Egypt's security forces had arrested nearly 400 people protesting against government failures by Friday evening, according to a report by Mada Masr.
Protests against President Abdel Fattah Al-Sisi have continued across Egypt for more than a week after whistleblower Mohamed Ali called for Egyptians to unite against the regime.
Most of the demonstrations are taking place in the villages and countryside because of the heavy security presence in the main squares in Cairo, which has been extended to Alexandria and Suez.
The wave of protests is being called the 'galabiya uprising', in reference to the long robe traditionally worn in the countryside and which can be seen on many of the videos circulating of the demonstrators.
Many of the arrested were accused of joining a terror group and disseminating false news.
Al-Sisi's supporters have accused the protesters of belonging to the Muslim Brotherhood, despite the fact that the group has not announced widespread involvement in the protests.
Friday saw a day of rage across Egypt and security forces have responded brutality, using tear gas, live bullets and ammunition against demonstrators.
Rights organisation Najda reported that police killed 25-year-old Sami Wagdy Bashir with live ammunition in Al-Blida village in Giza Governorate.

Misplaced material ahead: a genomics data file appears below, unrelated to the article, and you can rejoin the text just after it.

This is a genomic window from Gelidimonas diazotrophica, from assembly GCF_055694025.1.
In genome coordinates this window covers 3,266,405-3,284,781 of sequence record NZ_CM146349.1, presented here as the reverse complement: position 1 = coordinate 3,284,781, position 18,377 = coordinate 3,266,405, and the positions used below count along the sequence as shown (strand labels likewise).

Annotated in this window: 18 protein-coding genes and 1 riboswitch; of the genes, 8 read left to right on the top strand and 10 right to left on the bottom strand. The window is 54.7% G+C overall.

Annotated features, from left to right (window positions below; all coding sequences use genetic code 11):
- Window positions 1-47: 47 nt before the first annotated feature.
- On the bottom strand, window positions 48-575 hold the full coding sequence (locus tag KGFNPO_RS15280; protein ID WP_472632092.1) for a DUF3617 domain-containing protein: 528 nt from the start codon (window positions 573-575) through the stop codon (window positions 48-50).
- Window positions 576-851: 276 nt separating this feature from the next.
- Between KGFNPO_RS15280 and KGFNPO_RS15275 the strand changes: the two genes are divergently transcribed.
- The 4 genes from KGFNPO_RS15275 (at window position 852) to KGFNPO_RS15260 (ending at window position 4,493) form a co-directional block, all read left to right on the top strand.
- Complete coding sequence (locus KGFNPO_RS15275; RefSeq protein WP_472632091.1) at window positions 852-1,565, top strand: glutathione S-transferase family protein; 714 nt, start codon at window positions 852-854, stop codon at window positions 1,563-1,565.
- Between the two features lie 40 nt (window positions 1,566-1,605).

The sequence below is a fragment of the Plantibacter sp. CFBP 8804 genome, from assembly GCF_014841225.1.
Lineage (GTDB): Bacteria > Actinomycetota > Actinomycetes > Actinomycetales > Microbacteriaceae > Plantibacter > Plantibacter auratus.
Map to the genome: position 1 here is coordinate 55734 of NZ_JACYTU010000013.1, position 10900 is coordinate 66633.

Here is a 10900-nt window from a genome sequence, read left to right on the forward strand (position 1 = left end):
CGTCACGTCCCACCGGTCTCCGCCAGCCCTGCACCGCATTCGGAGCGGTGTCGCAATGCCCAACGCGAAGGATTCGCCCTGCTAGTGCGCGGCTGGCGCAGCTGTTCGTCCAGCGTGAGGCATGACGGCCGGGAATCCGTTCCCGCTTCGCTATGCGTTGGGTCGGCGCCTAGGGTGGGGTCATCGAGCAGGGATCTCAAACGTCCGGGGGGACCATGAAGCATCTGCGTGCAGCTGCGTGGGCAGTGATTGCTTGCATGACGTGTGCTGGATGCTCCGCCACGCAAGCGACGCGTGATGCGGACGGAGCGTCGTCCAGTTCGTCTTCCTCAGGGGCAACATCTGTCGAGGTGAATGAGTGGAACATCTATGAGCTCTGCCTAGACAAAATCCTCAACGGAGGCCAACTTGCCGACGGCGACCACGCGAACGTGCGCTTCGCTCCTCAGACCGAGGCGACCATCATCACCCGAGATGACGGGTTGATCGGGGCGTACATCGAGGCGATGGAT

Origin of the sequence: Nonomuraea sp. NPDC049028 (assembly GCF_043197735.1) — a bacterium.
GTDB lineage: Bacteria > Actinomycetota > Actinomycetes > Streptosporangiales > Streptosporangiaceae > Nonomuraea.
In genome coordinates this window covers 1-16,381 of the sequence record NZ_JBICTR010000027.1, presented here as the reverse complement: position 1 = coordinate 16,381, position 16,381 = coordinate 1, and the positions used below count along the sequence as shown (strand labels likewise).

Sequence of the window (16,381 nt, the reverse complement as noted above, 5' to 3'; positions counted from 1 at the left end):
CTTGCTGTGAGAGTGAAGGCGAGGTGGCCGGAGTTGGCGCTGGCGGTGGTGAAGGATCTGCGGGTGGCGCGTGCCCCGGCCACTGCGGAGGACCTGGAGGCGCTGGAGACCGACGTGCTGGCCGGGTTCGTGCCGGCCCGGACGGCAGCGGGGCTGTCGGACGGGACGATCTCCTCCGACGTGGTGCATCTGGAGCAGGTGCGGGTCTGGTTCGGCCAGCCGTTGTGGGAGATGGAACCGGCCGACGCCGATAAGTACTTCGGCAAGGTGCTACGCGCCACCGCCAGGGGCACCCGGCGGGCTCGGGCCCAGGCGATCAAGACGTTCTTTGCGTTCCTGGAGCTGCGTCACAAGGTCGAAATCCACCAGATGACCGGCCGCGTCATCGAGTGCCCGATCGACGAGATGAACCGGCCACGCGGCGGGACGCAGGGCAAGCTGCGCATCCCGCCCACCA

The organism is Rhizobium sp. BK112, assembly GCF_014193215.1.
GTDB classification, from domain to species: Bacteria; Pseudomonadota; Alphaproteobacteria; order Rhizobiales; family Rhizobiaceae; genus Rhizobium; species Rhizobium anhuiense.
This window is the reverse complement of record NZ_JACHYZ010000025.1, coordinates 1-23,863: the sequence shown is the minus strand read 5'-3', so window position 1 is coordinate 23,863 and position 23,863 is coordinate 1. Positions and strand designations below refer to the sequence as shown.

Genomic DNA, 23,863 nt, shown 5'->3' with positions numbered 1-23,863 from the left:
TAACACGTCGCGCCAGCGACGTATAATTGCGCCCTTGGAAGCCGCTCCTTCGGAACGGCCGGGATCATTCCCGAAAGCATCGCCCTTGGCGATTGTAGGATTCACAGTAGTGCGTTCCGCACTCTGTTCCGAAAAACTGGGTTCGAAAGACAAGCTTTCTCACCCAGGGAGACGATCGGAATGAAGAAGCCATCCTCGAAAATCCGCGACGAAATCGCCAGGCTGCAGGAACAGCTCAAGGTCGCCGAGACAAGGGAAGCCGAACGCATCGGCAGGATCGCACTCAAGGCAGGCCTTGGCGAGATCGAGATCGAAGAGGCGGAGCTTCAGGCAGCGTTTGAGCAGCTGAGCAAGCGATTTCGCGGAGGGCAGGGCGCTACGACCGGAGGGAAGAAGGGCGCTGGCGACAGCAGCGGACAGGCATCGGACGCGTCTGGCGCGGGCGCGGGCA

Egypt's public prosecution recently announced the release of 68 children arrested since the beginning of the September 20 demonstrations.
All the children were aged between ten and 15, and were mainly from Upper Egypt, where the bulk of the protests are taking place.
Among the released children are two Nubian boys from Aswan, Yahya Khairy Abdel Qader and Muhamad Ahmad, who were arrested after demonstrating in Aswan.
After news of the arrest of Yahya and Muhamad, protesters gathered in front of the Interior Ministry headquarters in Aswan, demanding their release, and promising to escalate demonstrations if they were not.
The protests are taking place on the anniversary of last year's September demonstrations in which 4,000 were arrested in what Amnesty has described as one of the worst crackdowns in modern history.
Rights groups are calling on Egypt to release all prisoners still detained for protesting.